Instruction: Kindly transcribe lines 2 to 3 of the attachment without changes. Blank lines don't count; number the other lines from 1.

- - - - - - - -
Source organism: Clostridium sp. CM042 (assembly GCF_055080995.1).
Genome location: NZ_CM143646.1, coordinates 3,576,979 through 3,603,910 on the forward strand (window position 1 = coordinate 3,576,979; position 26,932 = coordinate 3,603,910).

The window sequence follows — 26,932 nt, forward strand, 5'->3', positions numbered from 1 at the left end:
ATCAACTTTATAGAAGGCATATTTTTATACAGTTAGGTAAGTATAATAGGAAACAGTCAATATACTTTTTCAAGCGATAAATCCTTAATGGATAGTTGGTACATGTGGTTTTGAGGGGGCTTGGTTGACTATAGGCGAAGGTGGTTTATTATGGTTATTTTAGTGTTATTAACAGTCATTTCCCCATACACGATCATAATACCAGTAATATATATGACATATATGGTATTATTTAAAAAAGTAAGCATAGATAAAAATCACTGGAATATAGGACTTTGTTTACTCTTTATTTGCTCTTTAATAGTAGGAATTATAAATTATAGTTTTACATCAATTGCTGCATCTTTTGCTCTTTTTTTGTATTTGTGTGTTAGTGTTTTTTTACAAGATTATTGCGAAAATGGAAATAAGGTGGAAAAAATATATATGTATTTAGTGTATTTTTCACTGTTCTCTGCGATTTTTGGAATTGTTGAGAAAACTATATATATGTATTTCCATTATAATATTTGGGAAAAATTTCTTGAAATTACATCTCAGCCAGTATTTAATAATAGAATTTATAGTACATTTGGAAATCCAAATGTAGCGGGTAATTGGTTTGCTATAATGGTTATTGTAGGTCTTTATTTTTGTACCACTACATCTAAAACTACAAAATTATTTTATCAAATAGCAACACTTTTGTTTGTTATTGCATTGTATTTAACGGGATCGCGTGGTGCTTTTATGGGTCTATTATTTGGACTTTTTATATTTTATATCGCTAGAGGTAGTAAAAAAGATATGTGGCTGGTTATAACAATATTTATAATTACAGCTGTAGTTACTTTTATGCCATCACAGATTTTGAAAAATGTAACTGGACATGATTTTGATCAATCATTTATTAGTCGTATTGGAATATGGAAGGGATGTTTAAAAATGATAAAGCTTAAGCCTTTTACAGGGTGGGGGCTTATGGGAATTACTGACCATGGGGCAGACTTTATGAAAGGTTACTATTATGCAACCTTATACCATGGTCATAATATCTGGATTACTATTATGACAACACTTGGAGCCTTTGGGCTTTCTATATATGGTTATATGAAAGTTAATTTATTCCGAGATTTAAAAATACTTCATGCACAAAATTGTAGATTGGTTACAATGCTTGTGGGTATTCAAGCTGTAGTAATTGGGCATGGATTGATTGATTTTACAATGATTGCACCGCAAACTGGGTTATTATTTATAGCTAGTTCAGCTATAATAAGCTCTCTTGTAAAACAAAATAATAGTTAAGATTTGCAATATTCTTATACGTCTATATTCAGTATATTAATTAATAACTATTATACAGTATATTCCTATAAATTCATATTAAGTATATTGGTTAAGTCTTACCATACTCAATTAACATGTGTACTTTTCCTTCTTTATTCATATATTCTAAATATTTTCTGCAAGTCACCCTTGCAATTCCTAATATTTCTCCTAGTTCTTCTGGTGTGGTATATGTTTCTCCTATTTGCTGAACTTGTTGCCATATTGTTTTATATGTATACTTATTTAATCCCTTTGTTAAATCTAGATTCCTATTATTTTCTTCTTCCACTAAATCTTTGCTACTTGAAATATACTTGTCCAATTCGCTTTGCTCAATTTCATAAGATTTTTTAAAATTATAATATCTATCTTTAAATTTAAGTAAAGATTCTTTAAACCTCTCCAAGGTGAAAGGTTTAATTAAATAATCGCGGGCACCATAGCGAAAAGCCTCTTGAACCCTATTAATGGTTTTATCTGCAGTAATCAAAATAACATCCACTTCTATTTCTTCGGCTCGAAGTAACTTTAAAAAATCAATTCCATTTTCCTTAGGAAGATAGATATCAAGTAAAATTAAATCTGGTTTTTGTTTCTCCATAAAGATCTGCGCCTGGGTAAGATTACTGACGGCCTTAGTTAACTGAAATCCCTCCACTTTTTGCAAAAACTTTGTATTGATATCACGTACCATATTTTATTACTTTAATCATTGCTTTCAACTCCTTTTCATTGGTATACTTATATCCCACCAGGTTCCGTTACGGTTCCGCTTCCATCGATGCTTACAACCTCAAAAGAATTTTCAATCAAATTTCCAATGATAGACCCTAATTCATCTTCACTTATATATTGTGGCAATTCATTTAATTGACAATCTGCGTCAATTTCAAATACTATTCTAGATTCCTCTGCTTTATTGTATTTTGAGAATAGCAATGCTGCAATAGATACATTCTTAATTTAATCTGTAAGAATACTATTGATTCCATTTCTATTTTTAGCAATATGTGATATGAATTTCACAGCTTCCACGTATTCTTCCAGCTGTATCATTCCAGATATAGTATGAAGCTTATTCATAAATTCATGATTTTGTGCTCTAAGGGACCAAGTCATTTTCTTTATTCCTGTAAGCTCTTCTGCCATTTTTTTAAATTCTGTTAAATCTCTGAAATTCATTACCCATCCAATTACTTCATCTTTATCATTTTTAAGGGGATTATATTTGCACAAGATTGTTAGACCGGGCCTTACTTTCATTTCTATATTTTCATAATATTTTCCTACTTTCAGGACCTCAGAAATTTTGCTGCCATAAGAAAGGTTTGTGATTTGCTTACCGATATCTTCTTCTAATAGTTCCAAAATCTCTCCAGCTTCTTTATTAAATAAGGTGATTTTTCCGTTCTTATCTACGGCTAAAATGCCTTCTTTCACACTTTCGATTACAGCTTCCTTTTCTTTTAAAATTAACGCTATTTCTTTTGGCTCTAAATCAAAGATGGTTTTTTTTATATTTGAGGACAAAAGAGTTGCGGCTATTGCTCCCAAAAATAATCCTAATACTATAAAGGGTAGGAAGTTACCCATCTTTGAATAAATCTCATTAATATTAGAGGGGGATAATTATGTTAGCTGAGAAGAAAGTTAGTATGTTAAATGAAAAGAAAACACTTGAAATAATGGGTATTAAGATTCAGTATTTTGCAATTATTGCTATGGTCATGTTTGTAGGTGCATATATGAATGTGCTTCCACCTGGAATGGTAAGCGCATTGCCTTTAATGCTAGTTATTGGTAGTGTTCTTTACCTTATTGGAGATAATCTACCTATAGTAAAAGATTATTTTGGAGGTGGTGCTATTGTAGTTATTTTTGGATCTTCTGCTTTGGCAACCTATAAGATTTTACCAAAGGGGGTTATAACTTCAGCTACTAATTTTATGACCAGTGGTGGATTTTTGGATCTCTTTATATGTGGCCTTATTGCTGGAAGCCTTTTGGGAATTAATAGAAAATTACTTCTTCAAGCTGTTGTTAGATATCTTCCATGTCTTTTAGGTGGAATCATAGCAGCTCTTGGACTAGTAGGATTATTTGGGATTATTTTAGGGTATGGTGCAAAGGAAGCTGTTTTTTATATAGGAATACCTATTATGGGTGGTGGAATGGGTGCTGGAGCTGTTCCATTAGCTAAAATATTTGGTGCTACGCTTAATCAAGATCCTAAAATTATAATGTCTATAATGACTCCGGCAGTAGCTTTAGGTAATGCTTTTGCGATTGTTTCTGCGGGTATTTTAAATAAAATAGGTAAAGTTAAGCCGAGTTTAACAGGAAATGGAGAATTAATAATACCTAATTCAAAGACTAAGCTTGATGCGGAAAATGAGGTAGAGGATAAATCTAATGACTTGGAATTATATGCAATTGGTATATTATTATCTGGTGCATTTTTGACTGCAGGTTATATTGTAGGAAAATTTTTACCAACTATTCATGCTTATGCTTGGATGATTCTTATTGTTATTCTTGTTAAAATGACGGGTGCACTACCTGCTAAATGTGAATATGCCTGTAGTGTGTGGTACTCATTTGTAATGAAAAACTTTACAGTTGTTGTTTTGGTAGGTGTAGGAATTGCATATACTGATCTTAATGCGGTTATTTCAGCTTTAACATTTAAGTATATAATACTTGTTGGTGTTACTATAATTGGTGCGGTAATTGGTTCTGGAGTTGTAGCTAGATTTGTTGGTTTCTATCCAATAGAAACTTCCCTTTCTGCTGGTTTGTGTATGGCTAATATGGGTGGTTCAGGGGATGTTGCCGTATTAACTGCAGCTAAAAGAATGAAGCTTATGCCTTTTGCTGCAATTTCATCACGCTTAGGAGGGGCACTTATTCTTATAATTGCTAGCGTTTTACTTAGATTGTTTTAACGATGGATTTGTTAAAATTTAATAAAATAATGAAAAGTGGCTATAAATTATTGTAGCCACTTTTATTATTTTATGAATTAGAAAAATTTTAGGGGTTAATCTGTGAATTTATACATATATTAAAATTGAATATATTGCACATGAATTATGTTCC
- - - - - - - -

Genome location: NZ_CM143646.1, coordinates 3,576,979 through 3,603,910 on the forward strand (window position 1 = coordinate 3,576,979; position 26,932 = coordinate 3,603,910).

The window sequence follows — 26,932 nt, forward strand, 5'->3', positions numbered from 1 at the left end: